Family planning during Ebola: Perspectives on access and provision in Sierra Leone
Background: The neglect of family planning services in humanitarian crises has been documented in relation to conflicts, natural disasters and displacements. However, there is a research and literature gap on this problem in contexts of disease outbreaks. The 2014 Ebola outbreak in West Africa resulted in mortality increases not only from Ebola itself, but also from decreased health service utilization, including of maternal health services. The reasons for this decrease occurred on both the health service provision (supply) side, and the service-user (demand) side. Both sides were also affected by the “no-touch” policy in place in Sierra Leone during the Ebola outbreak that disrupted provider-user relationships.
Aim: The overall aim of the research is to analyse reproductive health policy and services in Sierra Leone during the Ebola outbreak to identify how future responses could be improved, with regards to maintaining access to, and utilization of, family planning.
Methods: This research project will employ both primary and secondary sources. Secondary sources include: 1) a literature review of available evidence, both peer reviewed and grey, to identify known barriers to family planning provision and uptake in outbreaks, and 2) a quantitative analysis of family planning clinic service utilization before, during and after the Ebola response. Primary data collection will involve: 1) clinical observations of family planning services, 2) in-depth interviews with family planning health workers, family planning service-users and district and national stakeholders, and 3) focus group discussions with health workers and service-users to identify policy recommendations to maintain services in future outbreaks.
Analysis: Analysis will consider a wide health systems lens, but will focus on the service-user and service-provider interaction in the “no-touch” environment in-depth using an approach drawing on Mauss’ techniques of the body, Bourdieu’s habitus and Foucault’s biopower.
In early 2018 I applied for (and got into) the Emerging Voices for Global Health programme. This was my application video (filmed at my field site in Sierra Leone) where I describe my thesis project!
Ebola in DRC
Evaluation of community-based Ebola control interventions in the Democratic Republic of Congo
The study will describe and evaluate the epidemiological and decision-making impact of two community-based interventions implemented by the International Federation of Red Cross and Red Crescent Societies (IFRC) to control Ebola in DRC. These are i) a system to collect and analyse community feedback on the epidemic and the response and ii) the Safe and Dignified Burials (SDB) programme. The study will analyse the evolution of community perceptions regarding Ebola and the response and explore how community feedback information has been used to adapt the response. An evaluation of the intervention fidelity and performance of the SDB intervention will also be conducted and estimate its effect on EVD transmission.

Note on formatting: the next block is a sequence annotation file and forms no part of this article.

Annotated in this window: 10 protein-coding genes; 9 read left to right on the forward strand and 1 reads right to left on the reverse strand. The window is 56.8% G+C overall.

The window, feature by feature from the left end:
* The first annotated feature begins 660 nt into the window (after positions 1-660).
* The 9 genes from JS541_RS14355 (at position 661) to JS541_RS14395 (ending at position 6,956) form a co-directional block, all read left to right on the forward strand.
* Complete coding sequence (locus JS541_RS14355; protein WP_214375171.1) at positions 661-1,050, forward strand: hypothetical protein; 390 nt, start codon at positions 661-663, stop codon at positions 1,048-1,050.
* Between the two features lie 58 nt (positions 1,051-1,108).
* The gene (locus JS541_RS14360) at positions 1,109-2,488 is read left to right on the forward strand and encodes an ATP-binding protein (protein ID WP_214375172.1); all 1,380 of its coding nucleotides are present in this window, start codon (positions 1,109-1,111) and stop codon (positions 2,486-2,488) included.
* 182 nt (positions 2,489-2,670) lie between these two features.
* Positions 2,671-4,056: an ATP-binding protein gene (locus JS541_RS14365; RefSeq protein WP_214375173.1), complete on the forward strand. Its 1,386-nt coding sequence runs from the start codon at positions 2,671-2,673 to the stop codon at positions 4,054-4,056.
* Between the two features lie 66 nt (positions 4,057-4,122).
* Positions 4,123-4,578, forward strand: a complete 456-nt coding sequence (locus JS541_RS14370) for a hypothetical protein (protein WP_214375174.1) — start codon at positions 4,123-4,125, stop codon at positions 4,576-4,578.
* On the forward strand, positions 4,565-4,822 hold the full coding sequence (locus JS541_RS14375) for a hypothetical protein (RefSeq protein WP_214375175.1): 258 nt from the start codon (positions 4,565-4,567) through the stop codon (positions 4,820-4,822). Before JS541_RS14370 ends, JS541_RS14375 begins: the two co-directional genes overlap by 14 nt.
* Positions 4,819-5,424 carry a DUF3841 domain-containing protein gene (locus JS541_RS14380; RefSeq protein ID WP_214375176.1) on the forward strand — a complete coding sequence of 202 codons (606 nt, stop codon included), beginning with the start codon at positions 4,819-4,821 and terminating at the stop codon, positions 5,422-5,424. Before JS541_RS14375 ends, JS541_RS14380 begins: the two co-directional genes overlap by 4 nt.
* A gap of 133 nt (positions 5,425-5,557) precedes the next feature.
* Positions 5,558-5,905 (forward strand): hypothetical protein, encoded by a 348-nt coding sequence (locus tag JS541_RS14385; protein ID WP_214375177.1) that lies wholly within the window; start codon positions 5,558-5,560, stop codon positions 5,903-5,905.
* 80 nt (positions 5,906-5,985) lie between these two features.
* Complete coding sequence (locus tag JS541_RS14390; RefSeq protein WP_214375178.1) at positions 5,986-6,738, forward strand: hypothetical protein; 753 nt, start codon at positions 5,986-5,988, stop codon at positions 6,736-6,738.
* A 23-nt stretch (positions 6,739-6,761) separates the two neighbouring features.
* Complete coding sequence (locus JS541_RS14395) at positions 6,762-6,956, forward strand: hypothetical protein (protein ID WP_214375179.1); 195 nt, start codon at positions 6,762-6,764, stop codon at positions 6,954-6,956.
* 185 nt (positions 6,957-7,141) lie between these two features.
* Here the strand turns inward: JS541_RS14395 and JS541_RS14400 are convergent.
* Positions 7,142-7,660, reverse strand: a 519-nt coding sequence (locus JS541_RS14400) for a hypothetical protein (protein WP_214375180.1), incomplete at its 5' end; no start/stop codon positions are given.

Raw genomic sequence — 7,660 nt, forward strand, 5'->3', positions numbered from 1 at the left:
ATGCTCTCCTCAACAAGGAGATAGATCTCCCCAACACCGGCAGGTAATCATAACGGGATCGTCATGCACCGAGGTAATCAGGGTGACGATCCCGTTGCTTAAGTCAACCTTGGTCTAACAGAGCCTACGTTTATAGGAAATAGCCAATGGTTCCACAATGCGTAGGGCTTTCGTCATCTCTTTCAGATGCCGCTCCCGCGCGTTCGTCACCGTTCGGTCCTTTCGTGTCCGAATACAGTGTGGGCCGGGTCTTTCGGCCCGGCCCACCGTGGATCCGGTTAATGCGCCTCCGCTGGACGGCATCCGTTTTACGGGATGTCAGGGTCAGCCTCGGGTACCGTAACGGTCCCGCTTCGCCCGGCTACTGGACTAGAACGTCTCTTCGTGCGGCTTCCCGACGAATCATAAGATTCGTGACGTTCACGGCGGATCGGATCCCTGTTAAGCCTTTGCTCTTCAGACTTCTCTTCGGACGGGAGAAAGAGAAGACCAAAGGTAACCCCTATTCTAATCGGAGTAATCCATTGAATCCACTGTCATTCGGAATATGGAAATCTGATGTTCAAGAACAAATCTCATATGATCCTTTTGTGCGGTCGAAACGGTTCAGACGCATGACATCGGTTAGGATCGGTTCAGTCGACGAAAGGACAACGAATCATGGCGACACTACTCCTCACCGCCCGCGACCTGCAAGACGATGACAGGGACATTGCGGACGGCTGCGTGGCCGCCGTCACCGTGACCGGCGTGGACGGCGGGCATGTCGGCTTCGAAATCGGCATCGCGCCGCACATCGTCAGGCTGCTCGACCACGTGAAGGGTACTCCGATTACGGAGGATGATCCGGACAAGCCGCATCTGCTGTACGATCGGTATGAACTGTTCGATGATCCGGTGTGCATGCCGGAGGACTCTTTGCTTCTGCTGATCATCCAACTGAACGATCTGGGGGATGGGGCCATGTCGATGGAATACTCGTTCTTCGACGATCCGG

Taking a professional doctorate in Public Health: A Case Study of students on the London School of Hygiene and Tropical Medicine’s DrPH Programme.
The Doctorate in Public Health (DrPH) at the London School of Hygiene & Tropical Medicine (LSHTM) is the only professional doctorate in public health in the UK. Drawing students from across the world, the programme provides doctoral level training for the future leaders of global health service organisations. The majority of the students come from outside the UK, which leads us to ask the questions:
What drives students to pursue the DrPH degree at LSHTM?
How do students’ perceptions inform our understanding of the similarities and differences between a DrPH and other types of Professional Doctorates (PD) or terminal research degrees?
The specific aims of this case study are to (1) understand the perceptions of current DrPH students and recent graduates with respect to their motivations for selecting the DrPH at LSHTM over other professional doctorate programmes or a traditional PhD; (2) explore the experiences of these students and graduates with respect to how LSHTM’s DrPH programme enhanced their professional and academic development, and how this relates to their career objectives; (3) consider the experience of LSHTM DrPH students with what is known in the literature about motivations for students to pursue a PD and (4) to identify areas of further research, including what motivates UK public health practitioners to choose alternate terminal degrees.
The study employs a mixed methods design. We will undertake semi-structured interviews of 12-15 current/recent DrPH students and will send a self-administered online questionnaire to all current and recent DrPH graduates (within 5 years of degree completion). The results will be used as a foundation for further research on the DrPH programme and cohort, within the wider body of existing research on doctoral degrees and professional doctorates.